Greetings, grapple fans


IF the names Les Kellett, Jackie Pallo, Mick McManus and Kendo Nagasaki mean anything to you, it’s a fair bet that you used to spend your late Saturday afternoons plonked in front of the telly.

From 4pm until the football results, ITV’s World of Sport was given over to professional wrestling, where larger-than-life characters would apparently pound each other into oblivion, to the joy and anger of little old ladies in the audience always ready to plunge a hatpin into the nether regions of their favourite hate figure.

The commentator was Kent Walton, a Canadian actor whose previous gig was presenting a pop programme called Cool For Cats. In Simon Garfield’s fascinating book The Wrestling, he quotes Mick McManus as saying that Walton ‘had a very good voice that lent itself to the wrestling scene, as opposed to someone who was an Oxford type of bod that frequented the television companies in those days. But the problem was that he’d never been to a wrestling match before he got the job. So I took him down the gym with a few others and we had to run through some holds and throws to acquaint him with what went on, what constituted a fall or a submission.’

Walton obviously learned his lesson well because he held down the job for 33 years, between 1955 and 1988. He said: ‘Wrestling provided a TV programme that almost everybody went for. A well-known psychiatrist came up with a neat theory. He said, in effect, that wrestling showed men the type of men they’d like to be and women the type of men they’d like to meet.’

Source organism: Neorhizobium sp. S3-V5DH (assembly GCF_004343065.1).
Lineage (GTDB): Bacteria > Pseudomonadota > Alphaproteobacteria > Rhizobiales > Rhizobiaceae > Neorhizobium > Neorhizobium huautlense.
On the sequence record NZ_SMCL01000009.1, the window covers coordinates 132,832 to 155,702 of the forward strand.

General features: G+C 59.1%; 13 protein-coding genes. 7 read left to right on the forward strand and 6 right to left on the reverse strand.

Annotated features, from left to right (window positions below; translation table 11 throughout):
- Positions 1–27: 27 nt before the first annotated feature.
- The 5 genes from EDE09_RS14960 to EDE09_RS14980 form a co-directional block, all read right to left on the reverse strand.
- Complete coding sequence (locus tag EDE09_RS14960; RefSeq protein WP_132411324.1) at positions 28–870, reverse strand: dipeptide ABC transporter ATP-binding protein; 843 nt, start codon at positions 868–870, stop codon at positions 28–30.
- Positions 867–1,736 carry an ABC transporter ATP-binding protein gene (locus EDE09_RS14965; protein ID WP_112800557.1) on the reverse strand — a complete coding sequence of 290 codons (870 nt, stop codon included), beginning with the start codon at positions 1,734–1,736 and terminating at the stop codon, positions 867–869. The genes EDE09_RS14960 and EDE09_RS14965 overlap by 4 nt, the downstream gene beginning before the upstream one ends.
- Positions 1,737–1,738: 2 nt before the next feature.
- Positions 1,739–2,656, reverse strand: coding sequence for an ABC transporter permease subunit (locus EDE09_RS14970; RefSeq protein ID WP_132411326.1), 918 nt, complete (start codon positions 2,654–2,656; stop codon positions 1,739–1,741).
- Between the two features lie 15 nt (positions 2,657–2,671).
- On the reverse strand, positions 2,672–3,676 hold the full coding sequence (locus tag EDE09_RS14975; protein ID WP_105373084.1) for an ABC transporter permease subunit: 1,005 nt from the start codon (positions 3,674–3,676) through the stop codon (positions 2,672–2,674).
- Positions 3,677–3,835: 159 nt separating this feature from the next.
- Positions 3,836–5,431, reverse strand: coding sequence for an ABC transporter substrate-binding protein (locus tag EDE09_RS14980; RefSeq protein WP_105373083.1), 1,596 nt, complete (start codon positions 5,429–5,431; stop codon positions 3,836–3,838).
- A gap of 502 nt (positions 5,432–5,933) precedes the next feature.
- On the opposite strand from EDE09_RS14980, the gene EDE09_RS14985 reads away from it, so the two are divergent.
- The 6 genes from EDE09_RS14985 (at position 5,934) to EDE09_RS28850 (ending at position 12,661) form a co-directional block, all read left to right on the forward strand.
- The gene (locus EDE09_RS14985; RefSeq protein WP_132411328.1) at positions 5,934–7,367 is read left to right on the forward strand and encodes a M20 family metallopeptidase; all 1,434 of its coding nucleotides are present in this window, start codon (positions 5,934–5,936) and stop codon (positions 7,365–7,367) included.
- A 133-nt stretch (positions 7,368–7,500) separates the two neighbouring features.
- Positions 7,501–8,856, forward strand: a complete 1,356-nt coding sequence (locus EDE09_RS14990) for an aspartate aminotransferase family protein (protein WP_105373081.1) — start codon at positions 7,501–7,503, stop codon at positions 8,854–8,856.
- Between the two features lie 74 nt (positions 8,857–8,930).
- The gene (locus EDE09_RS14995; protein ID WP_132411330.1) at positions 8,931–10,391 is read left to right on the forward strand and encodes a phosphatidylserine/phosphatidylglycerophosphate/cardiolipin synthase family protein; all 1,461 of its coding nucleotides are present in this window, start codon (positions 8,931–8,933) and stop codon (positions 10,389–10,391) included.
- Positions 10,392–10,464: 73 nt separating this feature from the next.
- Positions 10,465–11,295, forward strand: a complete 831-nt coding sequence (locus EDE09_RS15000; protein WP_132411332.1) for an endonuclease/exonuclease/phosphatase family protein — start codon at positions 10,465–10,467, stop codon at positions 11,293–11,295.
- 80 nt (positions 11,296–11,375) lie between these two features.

Frankly, I can’t imagine that many men would have wanted to be like Big Daddy, who boasted a 62-inch chest and whose speciality was throwing himself on top of a prostrate opponent and flattening him in a move called ‘the Splash’.

Then there was Giant Haystacks, whose weight often topped 40 stone and had a struggle even to get in the ring.

There was the odious Jimmy Savile who, you will be devastated to learn, lost his first 35 bouts and almost all the other 72.

By comparison, the likes of Kellett, McManus and Pallo were passable athletes with a mean streak who delighted in raising the audience’s ire.

Was wrestling fixed? Suffice it say it was one sport you couldn’t put a bet on. Bouts were certainly choreographed, particularly in the cases of Big Daddy and Giant Haystacks, but the bent and crippled bodies of retired grapplers bear testimony to the damage done.

McManus again: ‘People used to say it was fixed, but you should have seen the injuries. Sometimes it was impossible to get out of bed the next day because you’d been battered so badly. I broke my collar bone and wrist falling out of the ring. And the cauliflower ears were so painful, people don’t ever realise. Cauliflower ears are caused by the breaking of little blood vessels in the ear and the ear fills up with blood. A single blow can do that.

‘Or when you see rugby players, especially fellas in the pack, in the second row or something, it’s the rubbing and bending of the ear. By bending it, you break the blood vessels inside. That’s why you see a lot of rugby players with headbands. It keeps the ear back so they don’t get the bending.’

Between six million and seven million grapple fans were glued to the screen every Saturday. On FA Cup Final Day, ITV wooed viewers with pre-match wrestling programmes which attracted audiences of 12million, who almost all turned over to the BBC come kick-off.